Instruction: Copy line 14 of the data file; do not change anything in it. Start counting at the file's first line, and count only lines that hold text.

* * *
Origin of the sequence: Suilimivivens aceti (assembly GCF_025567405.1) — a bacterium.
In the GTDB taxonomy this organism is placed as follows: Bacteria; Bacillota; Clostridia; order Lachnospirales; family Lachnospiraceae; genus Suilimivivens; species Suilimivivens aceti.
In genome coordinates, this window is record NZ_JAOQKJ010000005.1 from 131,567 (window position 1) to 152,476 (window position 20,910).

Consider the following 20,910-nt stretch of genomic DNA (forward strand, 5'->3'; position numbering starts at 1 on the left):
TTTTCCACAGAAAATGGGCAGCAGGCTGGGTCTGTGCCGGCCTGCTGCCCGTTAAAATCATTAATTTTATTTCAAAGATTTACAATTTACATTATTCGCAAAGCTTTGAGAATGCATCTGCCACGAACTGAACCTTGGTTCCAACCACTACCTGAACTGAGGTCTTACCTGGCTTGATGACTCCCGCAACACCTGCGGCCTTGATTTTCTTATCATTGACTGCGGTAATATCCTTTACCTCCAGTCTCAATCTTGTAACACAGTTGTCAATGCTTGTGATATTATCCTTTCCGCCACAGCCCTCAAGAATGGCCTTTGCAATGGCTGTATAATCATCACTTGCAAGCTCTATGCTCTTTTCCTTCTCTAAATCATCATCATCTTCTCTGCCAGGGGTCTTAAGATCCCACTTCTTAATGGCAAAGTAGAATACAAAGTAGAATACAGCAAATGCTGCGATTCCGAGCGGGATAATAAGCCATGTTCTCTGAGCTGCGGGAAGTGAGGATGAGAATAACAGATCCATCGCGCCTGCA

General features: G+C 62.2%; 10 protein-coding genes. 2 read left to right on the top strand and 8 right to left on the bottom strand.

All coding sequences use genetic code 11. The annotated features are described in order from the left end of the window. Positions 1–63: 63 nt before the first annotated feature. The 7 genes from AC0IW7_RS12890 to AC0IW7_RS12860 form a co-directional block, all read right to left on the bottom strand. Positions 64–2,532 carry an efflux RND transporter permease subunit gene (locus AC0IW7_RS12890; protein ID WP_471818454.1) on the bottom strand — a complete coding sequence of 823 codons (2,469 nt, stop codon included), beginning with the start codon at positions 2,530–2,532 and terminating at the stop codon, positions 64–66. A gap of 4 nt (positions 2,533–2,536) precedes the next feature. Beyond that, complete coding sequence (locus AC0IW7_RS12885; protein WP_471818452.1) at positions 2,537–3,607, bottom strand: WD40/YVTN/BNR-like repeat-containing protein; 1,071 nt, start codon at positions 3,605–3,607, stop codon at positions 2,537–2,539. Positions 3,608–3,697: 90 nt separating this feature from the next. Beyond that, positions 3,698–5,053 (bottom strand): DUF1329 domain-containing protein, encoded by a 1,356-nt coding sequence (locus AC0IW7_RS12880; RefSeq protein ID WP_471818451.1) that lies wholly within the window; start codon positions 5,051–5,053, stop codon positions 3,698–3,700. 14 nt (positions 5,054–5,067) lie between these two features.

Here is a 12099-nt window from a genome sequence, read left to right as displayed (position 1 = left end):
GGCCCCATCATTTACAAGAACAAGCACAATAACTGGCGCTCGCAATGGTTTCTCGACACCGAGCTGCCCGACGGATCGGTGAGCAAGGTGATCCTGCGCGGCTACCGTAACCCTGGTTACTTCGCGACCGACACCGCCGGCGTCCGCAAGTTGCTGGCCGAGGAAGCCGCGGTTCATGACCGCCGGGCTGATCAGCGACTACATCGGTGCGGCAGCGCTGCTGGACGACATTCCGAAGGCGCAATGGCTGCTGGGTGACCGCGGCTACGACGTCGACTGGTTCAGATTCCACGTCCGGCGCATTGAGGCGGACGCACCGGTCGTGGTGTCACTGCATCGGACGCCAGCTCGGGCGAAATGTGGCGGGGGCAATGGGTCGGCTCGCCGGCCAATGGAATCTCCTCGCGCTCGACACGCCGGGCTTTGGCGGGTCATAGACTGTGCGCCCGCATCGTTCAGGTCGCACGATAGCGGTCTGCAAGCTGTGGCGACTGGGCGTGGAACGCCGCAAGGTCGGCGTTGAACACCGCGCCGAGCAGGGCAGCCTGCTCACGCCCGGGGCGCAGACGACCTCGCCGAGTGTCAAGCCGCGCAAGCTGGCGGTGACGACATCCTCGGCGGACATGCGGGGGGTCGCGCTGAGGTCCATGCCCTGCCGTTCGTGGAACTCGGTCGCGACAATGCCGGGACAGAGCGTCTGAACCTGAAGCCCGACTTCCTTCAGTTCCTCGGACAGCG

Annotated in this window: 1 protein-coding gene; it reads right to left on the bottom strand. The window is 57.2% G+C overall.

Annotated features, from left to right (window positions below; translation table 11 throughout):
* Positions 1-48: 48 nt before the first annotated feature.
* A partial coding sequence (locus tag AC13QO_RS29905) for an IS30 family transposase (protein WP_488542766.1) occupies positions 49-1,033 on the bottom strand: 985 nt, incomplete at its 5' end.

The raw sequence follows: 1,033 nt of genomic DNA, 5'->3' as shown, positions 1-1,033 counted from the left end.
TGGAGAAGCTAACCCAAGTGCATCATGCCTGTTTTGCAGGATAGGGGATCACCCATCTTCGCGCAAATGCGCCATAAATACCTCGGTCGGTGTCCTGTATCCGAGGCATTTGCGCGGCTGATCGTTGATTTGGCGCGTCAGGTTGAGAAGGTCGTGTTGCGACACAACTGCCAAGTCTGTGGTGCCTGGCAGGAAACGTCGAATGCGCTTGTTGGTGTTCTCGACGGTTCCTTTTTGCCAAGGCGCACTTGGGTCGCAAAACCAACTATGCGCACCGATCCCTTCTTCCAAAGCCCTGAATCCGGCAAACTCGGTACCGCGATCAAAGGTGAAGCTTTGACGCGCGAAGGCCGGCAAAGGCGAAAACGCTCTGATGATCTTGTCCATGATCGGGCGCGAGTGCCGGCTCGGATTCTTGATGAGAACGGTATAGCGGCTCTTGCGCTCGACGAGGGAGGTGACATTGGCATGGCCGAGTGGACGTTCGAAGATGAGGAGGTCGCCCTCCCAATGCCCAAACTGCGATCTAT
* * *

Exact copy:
The raw sequence follows: 1,033 nt of genomic DNA, 5'->3' as shown, positions 1-1,033 counted from the left end.